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  • Transforming the Twentieth Century: Technical Innovations and Their Consequences
  • Suzanne Moon
Transforming the Twentieth Century: Technical Innovations and Their Consequences. By Vaclav Smil. Oxford: Oxford University Press, 2006. 368 pp. $50.00 (cloth).

Vaclav Smil’s Transforming the Twentieth Century is an insightful, big-picture history of technological change in the twentieth century. The subtitle of the book, “Technical Innovations and Their Consequences,” sums up the author’s approach: to identify crucial areas of technological innovation and to explore how they have shaped the broader history of the long twentieth century. Smil is no technological determinist, however. His clear-headed analysis and meticulously collected evidence point to an interplay of social, political, and technological factors that neither relegates technology to the margins nor unreasonably overstates the power of technology, or even people using technology, to drive social change.

In previous works, Smil has argued that technical innovations in the late nineteenth century constituted a major break with the past—a “great saltation” in his terms. In the twentieth century however, he [End Page 478] identifies changes in scale, rather than radical novelty, as the central theme. In a series of chapters covering energy conversion, materials, automation, transport, communication, and information, Smil explores the social, political, and technological factors that informed this dramatic change in scale. Basic innovations of earlier years were elaborated through change in size (whether larger or smaller), proliferation, and the intensity and efficiency of their exploitation. The sum of these changes have, however, had dramatic consequences in Smil’s view, as they have “created a civilization that differs in several fundamental ways from previous societies” (p. 254). He stresses growing dependence on interconnected, complex systems that offer constraint as well as convenience; a growing detachment from the physical world; a growth in productivity and the possibility of economic prosperity with an increasingly skewed distribution of that prosperity; and a growth in global thinking that has accompanied both the opportunities and the penalties (such as pollution) of the increases in scale.

Smil’s choice of technologies may not all seem equally high profile. Yet the logic of his choices is clearly explained and indeed distinguishes Smil’s throughtful analysis from the genre of popular “greatest inventions” books. By choosing infrastructural and often ignored or taken-for-granted technologies, such as the gas turbine, he shows how they, as much as digital computers and nuclear energy, have become deeply implicated in the very social and political structure of the contemporary world. These technologies may seem common, even dull, on first glance, but it is exactly their ubiquity that makes them worth understanding more fully, as Smil aptly shows. Smil pays close attention to the technological as well as the social and political context of these innovations, exploring the incremental innovations and changing circumstances that are both essential for explaining why certain ways of doing things have become so embedded in our societies.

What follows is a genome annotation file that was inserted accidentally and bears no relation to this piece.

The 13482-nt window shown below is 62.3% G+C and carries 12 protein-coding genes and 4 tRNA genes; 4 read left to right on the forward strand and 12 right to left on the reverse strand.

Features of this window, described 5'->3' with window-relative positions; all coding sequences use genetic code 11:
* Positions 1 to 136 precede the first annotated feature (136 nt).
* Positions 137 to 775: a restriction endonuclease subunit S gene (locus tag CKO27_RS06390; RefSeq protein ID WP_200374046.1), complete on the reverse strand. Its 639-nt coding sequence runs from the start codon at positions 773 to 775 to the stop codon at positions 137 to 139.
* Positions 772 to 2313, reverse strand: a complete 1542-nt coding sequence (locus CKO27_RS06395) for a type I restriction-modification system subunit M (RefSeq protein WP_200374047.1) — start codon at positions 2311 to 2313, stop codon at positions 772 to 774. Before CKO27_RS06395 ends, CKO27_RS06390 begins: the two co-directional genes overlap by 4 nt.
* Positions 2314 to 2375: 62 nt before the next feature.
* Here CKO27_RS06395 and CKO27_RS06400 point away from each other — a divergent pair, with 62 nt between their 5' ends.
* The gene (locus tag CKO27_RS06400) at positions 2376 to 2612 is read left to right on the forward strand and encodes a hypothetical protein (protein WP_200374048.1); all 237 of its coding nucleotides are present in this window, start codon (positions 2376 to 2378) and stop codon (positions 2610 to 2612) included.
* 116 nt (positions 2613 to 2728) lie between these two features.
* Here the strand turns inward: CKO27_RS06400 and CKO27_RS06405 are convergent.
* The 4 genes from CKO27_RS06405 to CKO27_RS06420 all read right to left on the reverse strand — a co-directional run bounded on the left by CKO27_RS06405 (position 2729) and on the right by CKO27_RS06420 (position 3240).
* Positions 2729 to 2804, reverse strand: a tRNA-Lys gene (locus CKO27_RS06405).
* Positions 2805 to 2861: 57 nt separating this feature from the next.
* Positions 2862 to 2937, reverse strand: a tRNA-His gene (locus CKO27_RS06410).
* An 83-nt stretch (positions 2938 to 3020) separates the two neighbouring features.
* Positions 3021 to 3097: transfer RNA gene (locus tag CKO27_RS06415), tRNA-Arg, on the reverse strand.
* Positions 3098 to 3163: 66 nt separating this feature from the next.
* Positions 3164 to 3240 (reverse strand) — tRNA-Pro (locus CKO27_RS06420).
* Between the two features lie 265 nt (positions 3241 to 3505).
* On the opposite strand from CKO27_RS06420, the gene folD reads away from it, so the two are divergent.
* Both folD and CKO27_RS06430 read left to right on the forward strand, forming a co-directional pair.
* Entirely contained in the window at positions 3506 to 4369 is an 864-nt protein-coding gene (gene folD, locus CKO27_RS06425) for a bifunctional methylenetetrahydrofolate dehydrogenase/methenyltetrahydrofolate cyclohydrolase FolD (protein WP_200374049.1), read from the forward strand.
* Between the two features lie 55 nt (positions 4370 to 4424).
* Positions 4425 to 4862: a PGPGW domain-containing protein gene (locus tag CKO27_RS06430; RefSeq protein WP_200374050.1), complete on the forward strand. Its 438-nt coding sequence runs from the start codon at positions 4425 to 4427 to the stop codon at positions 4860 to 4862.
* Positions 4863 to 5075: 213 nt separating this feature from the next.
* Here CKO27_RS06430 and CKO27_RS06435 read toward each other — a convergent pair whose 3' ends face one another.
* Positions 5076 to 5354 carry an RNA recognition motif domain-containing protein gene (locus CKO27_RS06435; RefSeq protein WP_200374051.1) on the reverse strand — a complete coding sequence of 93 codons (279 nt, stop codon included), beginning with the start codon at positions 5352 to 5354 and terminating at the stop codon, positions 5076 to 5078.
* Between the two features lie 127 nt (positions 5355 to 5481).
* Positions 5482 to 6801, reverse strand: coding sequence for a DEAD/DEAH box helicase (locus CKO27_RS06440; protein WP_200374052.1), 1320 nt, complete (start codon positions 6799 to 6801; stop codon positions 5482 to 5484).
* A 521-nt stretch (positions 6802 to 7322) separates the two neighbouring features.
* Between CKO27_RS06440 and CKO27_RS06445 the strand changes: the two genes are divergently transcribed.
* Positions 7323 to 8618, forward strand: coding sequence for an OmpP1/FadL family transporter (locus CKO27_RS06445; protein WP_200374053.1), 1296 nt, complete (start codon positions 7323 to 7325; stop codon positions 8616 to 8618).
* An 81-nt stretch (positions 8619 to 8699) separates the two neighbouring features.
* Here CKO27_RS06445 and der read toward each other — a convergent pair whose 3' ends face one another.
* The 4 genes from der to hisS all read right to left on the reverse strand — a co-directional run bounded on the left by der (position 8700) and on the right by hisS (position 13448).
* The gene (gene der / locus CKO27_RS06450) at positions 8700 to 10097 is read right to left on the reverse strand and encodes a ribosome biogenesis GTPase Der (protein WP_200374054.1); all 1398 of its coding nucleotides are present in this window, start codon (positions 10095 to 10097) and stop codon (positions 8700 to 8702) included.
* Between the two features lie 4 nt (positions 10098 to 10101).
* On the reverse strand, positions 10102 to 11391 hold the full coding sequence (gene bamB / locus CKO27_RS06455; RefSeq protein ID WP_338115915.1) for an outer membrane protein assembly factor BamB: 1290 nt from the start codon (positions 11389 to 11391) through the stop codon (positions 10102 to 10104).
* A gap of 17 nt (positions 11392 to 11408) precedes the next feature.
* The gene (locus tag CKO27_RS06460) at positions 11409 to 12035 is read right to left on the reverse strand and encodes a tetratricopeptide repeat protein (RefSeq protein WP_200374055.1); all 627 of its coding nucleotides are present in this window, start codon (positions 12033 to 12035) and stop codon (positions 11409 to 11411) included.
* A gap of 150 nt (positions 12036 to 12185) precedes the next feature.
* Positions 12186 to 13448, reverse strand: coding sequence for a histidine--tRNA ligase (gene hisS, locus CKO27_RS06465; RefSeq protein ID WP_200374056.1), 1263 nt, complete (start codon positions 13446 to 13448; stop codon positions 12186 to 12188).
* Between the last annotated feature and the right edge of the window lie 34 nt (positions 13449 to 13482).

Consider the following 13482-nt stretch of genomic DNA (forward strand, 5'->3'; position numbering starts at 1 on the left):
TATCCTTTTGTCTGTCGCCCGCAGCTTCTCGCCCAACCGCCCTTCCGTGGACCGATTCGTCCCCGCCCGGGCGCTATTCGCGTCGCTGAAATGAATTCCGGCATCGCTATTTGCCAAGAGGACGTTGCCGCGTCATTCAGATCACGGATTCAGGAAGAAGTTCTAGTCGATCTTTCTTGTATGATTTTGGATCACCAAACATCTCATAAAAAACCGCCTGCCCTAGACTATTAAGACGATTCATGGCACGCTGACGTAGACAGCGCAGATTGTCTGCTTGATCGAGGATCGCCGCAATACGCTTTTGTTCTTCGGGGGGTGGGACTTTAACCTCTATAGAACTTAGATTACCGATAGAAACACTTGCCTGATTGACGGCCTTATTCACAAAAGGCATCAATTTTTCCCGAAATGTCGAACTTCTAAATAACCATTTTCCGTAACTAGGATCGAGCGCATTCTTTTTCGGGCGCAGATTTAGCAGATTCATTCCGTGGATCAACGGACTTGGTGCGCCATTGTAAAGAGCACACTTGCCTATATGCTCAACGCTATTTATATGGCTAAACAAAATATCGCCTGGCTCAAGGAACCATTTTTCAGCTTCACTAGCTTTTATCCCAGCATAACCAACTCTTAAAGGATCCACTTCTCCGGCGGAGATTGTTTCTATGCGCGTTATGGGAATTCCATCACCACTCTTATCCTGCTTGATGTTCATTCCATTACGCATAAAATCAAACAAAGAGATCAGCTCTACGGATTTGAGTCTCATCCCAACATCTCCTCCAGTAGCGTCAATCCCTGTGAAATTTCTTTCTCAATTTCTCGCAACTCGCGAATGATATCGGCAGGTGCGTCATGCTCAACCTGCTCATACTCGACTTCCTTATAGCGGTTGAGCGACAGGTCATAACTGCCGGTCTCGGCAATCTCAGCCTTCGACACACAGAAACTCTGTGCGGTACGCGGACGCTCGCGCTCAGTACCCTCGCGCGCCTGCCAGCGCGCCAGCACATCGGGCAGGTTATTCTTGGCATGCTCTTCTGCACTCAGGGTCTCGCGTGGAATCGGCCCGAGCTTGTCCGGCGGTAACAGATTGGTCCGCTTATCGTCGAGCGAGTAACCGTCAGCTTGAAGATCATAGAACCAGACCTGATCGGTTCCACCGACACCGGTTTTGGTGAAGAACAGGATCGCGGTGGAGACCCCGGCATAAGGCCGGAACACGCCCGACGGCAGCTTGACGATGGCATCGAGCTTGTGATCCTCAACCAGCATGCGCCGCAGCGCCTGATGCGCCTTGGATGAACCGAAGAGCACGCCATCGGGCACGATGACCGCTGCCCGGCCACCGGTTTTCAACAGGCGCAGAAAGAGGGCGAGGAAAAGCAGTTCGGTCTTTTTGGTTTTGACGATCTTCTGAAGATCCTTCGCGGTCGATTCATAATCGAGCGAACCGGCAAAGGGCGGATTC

Because Smil is most interested in changes of scale, much of the evidence he offers to demonstrate the changes of the twentieth century is statistical and graphical, showing increases in production or use of energy, materials, and forms of transportation, for example. He also provides a fair level of technical detail to explain how such changes became possible and, not incidentally, help support his argument about the nature of twentieth-century innovation. He does not neglect the people in the story, although his focus is more on those involved in invention from the side of production and less on those mediators and users who put their own stamp on technological change. The users are visible primarily through the statistics themselves, and as such don’t play as large a role in this story as they do in much recent scholarship [End Page 479] in the history of technology. Some may find this approach somewhat dry and detached, especially as compared to detailed studies of smaller scope that can offer a richer, more densely textured engagement with the interplay of technological and social change. This is a familiar trade-off however, between historical scope and detail, and Smil offers a solid justification for his approach and much insight in his analysis. Even those for whom this...


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pp. 478-480
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